Managing compliance -- Software can help address compliance with rigorous physical identity management requirements of high-security government buildings across a disparate infrastructure of security systems. It can enable conformance to Federal Identity Credential and Access Management (FICAM) guidelines to meet objectives of HSPD-12. Software can ensure protection of personnel, information, property and assets while complying with laws, policies and procedures in a cost-effective manner. Systems enable adherence to agency-wide security directives for physical protection, personnel security, personal identity verification, identity management of classified and unclassified foreign visitors, and foreign ownership, control or influence (FOCI). 

Software systems facilitate implementation of HSPD-12 directives and administration of PIV and PIV-I credentials. Software guides deployment of federal and agency-specific ICAM processes and utilization of National Institute of Standards and Technology (NIST) guidelines such as Special Publication 800-116 for recommendation for the use of PIV credentials in physical access systems. 

Integrating multiple technologies -- As a FICAM solution, software provides processes to manage the intersection of digital identities (and associated attributes), various credentials and physical identities (across access control systems, biometric systems, etc.) into a comprehensive policy-based management approach. Collecting and managing identity attributes, such as security clearance and training status, can drive access approvals and decisions. Software streamlines and consolidates disparate systems into a single FICAM-aligned, integrated and auditable system. Customized reports can be created to meet ongoing audit and compliance requirements.

Software can analyze data from hundreds, if not thousands, of endpoints, such as door readers, access points, alarms and related security personnel. Analyzing the data determines trends, weaknesses and opportunities, and provides an executive-level, graphical dashboard view of the state of a global security infrastructure. Operational data -- retrieved, aggregated and stored daily -- is processed and incorporated into Web-ready reports for high-level analysis and drill-down capabilities. Point-and-click views highlight key physical security, facility and compliance-related metrics.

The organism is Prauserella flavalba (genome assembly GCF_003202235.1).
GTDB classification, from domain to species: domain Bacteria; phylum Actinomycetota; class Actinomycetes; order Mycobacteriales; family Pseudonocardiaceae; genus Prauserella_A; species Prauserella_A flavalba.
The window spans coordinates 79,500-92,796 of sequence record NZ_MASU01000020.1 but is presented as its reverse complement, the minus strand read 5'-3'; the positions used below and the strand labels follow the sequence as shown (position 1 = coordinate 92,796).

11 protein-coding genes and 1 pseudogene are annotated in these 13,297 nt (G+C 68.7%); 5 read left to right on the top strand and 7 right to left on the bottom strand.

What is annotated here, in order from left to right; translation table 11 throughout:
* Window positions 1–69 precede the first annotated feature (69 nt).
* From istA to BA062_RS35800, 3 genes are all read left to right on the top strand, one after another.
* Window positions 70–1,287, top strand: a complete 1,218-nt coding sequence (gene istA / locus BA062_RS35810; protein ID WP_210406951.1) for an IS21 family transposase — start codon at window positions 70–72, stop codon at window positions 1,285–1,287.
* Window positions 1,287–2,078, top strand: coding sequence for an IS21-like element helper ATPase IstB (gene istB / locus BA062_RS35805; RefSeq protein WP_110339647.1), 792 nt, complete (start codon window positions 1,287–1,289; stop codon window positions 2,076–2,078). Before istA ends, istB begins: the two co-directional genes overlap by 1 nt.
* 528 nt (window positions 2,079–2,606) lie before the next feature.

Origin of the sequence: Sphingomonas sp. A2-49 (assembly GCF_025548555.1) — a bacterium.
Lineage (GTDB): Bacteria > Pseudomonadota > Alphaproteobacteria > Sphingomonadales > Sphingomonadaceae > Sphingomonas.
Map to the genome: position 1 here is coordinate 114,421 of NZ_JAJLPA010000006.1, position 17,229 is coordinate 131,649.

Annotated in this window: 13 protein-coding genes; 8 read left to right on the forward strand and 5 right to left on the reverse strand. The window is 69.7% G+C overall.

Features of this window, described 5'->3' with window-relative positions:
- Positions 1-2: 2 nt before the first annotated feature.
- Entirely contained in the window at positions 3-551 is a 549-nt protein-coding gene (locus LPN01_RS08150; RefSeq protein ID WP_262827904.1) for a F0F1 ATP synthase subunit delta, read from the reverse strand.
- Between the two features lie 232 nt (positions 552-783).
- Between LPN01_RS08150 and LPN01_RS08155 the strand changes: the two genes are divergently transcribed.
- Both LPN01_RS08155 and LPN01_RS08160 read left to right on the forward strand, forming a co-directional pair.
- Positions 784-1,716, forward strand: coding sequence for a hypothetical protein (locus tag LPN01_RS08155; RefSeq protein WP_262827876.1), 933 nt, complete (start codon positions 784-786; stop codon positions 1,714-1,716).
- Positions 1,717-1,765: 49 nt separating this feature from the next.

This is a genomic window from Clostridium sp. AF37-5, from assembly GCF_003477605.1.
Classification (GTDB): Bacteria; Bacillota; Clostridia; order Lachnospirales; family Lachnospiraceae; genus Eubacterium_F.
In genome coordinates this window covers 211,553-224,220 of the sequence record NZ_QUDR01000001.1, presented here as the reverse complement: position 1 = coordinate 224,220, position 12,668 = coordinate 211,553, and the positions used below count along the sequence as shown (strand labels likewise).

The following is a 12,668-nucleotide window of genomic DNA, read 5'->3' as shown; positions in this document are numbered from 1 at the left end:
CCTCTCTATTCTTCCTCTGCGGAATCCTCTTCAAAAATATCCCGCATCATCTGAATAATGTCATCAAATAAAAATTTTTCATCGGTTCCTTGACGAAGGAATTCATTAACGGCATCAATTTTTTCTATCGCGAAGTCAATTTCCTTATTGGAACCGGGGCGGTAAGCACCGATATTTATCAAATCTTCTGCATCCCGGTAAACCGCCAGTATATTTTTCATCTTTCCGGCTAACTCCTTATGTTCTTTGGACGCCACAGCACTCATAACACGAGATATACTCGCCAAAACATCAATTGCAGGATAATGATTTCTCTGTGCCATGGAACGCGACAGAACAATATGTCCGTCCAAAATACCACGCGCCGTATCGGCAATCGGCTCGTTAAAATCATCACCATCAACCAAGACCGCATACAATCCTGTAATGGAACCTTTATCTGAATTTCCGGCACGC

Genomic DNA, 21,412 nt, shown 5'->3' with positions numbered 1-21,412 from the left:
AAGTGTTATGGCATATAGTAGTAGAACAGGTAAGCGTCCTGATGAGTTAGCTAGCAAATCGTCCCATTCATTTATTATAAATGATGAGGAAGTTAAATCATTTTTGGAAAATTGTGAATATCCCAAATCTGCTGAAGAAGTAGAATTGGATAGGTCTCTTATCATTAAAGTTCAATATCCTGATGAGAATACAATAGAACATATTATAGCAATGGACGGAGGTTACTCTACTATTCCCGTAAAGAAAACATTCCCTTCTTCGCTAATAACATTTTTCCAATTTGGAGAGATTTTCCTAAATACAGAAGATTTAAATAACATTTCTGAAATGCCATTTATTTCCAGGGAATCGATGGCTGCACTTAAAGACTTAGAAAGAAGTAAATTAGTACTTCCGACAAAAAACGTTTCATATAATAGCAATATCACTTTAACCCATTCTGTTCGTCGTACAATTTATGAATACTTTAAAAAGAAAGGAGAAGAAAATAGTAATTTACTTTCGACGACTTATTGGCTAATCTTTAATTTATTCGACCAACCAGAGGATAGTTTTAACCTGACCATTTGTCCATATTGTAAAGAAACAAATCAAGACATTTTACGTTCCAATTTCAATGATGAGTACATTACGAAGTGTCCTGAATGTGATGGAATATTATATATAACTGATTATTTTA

Pre-built metrics cover analytics related to alarms, identity and compliance. Alarm analytics enable users to define a baseline value of an alarm and to set multiple thresholds (high, medium and low) to measure a device or site against the threshold. Identity analytics provide operational metrics to measure facility occupancy and space utilization, enabling stakeholders to optimize office space, manage unused badges, etc. Compliance analytics provide a snapshot of overall compliance and identify problematic controls (that have the highest number of violations).  

An integrated physical security identity, access and event management software solution provides complete control and visibility into physical security operations. Combining the various elements enables policy-driven responses to physical security incidents and situations in the most expedient manner -- and minimizes risk.